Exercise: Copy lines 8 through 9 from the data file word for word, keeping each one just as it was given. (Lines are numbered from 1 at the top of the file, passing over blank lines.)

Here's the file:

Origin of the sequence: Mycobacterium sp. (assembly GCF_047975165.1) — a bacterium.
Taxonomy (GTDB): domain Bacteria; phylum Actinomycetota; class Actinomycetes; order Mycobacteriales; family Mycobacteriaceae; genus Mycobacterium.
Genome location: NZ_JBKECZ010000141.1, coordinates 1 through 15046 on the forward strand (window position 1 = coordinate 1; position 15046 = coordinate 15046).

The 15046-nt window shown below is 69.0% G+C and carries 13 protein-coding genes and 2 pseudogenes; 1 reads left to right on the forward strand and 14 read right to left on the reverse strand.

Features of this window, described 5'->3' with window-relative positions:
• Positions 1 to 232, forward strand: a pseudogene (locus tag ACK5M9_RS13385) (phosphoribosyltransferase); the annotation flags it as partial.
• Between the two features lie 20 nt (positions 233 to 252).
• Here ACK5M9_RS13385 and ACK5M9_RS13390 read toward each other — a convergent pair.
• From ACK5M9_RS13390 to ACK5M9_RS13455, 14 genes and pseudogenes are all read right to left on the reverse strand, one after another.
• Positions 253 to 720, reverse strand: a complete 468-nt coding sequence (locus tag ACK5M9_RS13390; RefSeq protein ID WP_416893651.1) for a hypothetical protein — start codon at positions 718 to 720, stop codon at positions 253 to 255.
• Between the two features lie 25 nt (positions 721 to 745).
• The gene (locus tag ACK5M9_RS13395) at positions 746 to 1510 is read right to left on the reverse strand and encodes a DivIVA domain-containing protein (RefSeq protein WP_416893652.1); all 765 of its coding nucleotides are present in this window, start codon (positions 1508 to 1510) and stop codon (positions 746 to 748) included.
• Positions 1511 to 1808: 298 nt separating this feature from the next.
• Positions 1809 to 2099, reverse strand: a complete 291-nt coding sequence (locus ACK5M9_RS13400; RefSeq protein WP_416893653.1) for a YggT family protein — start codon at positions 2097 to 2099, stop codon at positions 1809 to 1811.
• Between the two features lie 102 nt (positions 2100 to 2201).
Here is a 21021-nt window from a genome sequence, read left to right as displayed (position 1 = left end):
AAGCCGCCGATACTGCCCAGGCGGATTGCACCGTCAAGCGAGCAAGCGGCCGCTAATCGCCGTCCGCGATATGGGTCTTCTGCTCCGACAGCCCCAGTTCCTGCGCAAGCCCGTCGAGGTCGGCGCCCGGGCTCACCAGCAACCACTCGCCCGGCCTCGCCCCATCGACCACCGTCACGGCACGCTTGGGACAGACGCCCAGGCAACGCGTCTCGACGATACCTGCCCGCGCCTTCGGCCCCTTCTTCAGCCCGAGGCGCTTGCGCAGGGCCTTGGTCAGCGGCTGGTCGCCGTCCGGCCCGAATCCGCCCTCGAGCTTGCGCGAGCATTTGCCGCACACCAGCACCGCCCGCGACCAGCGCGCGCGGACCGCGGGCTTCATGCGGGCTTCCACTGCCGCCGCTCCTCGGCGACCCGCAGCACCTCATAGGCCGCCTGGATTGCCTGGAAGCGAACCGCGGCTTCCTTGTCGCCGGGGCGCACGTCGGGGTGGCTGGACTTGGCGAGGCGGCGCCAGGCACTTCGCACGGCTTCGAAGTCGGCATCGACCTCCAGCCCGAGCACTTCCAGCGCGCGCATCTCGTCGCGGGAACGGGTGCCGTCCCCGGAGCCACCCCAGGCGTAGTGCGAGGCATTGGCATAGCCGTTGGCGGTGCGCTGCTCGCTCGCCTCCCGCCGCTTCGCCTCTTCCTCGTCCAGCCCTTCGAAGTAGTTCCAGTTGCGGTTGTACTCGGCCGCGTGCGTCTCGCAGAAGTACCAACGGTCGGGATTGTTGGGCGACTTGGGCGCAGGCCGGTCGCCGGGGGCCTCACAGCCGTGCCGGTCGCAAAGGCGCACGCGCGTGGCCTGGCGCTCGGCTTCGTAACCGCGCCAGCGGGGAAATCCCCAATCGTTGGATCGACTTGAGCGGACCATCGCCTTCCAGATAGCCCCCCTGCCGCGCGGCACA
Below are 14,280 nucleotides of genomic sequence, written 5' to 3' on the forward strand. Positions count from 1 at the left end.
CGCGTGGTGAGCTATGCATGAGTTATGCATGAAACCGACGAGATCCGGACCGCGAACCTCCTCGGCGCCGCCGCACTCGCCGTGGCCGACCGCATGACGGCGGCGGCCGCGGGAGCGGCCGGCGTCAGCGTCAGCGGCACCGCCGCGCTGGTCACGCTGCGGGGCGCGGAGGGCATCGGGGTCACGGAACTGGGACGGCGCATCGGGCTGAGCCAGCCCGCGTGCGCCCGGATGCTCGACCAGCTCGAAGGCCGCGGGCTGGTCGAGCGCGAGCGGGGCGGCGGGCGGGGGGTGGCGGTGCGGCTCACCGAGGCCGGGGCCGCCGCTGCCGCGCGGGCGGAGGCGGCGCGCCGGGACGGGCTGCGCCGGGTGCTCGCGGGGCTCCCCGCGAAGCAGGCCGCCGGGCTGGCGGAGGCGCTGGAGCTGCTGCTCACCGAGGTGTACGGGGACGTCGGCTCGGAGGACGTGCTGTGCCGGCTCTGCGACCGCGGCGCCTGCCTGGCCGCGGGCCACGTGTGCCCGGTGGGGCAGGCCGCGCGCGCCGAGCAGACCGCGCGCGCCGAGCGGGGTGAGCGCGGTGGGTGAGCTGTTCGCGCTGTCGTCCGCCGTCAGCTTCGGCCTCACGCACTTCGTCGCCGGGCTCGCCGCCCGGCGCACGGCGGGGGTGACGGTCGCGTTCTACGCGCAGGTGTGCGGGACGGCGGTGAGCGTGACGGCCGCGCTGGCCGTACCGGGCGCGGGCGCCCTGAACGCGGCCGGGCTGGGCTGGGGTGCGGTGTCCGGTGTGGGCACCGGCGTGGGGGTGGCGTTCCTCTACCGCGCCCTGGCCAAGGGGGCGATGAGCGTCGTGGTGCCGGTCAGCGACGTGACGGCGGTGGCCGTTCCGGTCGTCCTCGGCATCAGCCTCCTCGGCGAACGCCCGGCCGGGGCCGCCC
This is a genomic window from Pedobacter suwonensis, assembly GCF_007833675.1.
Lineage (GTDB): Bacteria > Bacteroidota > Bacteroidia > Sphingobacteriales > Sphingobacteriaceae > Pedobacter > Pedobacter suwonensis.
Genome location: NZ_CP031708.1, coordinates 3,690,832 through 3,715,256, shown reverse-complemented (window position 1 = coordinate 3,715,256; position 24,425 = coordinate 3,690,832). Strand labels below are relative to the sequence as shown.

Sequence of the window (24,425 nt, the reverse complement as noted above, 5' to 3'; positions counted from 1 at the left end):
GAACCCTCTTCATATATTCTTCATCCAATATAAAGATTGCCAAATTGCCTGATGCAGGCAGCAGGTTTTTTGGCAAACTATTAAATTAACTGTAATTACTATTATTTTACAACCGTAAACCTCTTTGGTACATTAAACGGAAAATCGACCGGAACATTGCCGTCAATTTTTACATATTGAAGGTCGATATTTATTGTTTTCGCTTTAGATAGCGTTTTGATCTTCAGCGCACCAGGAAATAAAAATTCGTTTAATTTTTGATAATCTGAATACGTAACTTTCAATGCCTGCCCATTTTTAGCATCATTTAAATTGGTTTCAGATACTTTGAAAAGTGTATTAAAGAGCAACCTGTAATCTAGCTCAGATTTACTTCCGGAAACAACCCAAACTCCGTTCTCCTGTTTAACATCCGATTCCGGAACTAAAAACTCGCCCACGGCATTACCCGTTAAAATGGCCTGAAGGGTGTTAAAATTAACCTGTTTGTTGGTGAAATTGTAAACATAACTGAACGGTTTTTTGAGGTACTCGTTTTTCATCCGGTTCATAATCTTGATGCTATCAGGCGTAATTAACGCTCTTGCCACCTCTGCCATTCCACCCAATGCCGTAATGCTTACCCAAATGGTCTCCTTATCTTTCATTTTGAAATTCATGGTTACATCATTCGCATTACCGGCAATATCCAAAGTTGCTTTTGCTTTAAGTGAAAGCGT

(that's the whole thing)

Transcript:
• Here ACK5M9_RS13385 and ACK5M9_RS13390 read toward each other — a convergent pair.
• From ACK5M9_RS13390 to ACK5M9_RS13455, 14 genes and pseudogenes are all read right to left on the reverse strand, one after another.